Farming sourdough starters to bake excellent homemade bread


Galician Sourdough Bread

Flour, water, and salt. This simple list of ingredients is the starting point for countless traditional and some more modern breadmaking techniques. Despite the growing prevalence of packaged and frozen bread, in Galicia bakers in hundreds of small bakeries work with skill and innovation to ensure the survival of good quality bread. Galicia is located in the green and lush northwestern corner of Spain. Geographically, Galicia is situated just above Portugal and faces both the Atlantic Ocean and the Cantabrian Sea. GaliciaGalicia’s breadmaking tradition originated far away and has shaped the region’s landscape. Following the discovery of America, wheat and rye fields grew alongside corn, which has had a huge impact on this area. At the time, grain was ground and stored in hórreos: raised grain stores that protect the grain from rodents while keeping it ventilated. The size of an hórreo symbolized the wealth of its owner.Horreo

The grain was ground into flour in one of the thousands of watermills located on the banks of streams and rivers, such as these ones in O Folón. Mills have been a central part of Galician culture: they were meeting points and are the subject of several traditional songs, known as “coplas”. The most famous traditional Galician dance is called a muiñeira (mill owner). It was common for families to make their own bread. They kneaded the dough in a kneading trough and baked it in a stone oven, which was often a room in the house.

The qualities of Galician bread are not the exclusive preserve of any particular town. The bread has certain characteristics that are found across the entire region; an unmistakable flavor that is mainly due to the variety of wheat known as “trigo país”, which is traditionally grown in Galicia. Bread with the protected geographical indication of Galician bread must contain at least 25% of this variety of flour (fariña do país). Also characteristic of Galician Bread is its high hydration (greater than 85%) and, therefore, spectacular alveoli and a great lightness of the crumb.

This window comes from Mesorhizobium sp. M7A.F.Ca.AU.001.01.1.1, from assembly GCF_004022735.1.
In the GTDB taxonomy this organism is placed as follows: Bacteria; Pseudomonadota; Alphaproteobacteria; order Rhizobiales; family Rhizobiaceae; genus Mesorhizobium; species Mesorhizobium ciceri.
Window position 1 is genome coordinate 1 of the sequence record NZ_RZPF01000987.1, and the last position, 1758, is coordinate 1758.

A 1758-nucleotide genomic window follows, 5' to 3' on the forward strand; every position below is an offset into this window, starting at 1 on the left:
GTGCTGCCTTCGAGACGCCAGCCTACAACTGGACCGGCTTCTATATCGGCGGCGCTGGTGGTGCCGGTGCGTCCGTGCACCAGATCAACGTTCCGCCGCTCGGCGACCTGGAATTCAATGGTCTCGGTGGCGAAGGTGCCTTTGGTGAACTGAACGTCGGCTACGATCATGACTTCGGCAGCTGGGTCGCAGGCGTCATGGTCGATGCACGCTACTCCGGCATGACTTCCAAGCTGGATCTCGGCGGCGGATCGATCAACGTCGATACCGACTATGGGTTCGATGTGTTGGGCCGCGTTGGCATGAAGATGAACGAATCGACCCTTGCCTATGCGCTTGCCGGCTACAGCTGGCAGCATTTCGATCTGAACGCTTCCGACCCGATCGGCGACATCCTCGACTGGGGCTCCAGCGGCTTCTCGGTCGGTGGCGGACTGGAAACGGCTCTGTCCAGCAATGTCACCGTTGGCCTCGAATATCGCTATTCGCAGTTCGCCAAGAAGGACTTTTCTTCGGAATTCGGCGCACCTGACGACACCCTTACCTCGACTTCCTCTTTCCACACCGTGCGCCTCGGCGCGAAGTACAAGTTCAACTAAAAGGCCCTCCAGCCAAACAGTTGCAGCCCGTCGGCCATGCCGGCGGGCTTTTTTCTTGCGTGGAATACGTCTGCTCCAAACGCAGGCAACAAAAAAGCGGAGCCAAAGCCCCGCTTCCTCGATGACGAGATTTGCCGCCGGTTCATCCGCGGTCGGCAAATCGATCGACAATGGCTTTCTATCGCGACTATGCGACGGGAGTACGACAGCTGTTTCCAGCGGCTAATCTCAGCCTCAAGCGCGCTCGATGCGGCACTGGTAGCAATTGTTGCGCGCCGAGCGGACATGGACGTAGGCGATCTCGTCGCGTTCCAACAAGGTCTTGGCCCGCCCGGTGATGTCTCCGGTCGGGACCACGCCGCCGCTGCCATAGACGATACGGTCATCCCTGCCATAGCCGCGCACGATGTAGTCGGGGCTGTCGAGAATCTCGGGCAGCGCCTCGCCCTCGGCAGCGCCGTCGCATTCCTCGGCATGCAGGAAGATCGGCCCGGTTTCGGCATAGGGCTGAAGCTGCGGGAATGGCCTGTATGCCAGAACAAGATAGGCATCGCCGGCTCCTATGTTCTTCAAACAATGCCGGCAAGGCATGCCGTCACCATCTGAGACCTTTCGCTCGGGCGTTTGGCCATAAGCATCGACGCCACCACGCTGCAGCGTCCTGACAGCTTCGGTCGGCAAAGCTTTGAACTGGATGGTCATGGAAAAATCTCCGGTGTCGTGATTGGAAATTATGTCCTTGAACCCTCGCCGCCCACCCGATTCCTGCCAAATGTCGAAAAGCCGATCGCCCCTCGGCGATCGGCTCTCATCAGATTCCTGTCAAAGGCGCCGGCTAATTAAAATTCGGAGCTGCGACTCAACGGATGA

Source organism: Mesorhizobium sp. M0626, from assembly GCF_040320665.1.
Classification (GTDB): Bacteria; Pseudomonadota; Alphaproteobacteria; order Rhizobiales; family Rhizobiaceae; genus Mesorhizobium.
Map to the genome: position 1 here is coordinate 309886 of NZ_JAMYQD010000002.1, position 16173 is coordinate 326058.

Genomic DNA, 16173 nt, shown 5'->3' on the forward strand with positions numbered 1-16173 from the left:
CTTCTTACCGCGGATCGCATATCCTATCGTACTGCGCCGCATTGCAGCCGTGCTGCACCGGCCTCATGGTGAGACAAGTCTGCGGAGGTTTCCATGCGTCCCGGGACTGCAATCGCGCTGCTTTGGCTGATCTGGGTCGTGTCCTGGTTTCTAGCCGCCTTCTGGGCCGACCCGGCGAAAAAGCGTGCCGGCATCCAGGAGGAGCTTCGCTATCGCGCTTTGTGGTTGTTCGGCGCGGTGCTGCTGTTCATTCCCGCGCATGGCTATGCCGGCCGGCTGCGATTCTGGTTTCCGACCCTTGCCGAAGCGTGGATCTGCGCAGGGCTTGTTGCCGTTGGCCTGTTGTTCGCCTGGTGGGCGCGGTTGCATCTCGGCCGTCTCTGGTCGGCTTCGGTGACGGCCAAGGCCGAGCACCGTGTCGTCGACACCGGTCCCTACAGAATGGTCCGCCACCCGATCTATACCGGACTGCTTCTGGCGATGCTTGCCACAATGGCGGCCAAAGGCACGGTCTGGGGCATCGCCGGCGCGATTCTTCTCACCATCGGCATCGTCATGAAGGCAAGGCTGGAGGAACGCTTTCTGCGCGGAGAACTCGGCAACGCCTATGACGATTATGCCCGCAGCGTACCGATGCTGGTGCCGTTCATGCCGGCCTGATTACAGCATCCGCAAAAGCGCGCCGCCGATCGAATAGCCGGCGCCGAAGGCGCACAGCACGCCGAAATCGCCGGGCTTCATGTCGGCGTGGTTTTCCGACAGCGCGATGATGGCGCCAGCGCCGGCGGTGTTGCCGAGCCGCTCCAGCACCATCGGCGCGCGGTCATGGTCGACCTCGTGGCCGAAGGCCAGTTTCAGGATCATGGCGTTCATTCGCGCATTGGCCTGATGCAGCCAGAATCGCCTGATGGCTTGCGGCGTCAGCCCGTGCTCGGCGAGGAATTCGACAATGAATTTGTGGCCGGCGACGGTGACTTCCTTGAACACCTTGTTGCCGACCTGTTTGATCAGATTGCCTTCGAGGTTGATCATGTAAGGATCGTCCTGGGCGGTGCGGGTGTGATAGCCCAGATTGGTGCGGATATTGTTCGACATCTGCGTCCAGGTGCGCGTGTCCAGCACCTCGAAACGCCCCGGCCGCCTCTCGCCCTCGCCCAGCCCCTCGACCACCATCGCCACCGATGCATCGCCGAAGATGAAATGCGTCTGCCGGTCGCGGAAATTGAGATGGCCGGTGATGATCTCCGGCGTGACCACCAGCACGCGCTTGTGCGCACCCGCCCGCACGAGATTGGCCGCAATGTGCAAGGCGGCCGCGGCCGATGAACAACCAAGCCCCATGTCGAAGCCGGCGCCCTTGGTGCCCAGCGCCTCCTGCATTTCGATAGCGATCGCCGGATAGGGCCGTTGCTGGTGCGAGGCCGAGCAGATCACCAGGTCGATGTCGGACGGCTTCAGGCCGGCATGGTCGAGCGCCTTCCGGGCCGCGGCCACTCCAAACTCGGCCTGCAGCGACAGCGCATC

In this recipe, we have used a 100% hydration as the traditional recipe reads. We have also fed the night before our San Francisco sourdough starter and refreshed it in the early morning to have a very active starter.


  • San Francisco starter (100% hydration) (88.1g,  25%)
    Bread Sourdough Galician
  • Strong wheat flour (317.2g, 90%)
  • Dark Rye flour (35.2 g, 10%)
  • Fresh water (352.4g, 100%)
  • Salt (7g, 2%)


STEP 1: Place the flours into a large bowl and mix.

STEP 2: Combine about 80% of the water with the flour leaving the mixture to rest for 1h (Autolysis).

STEP 3: Add the stater to the water left (20% of the total) and mix with the rest of the dough until it has been completely integrated. Let it rest for another hour.

STEP 4: Add the salt. Squeeze the salt into the dough until incorporated and you have a smooth surface.

STEP 5: Complete a total of three stretches and folds every 30 minutes.

STEP 6: Lamination. Laminate the dough and let it rest for 45 minutes. After that, perform a coil fold.

STEP 7: Let the dough rise for 4 hours. When this initial fermentation is complete, you will notice a smooth, bubbly surface. Cover the dough and refrigerate it for 14 to 16 hours.

STEP 8: Place a Dutch oven into a cold oven. Then, proceed to preheat the oven for 30 to 45 minutes at 450°F (230°C).  Bake at 230°C for 20 minutes with the lid on. Reduce the temperature to 210°C, remove the lid and bake for another 20 minutes.

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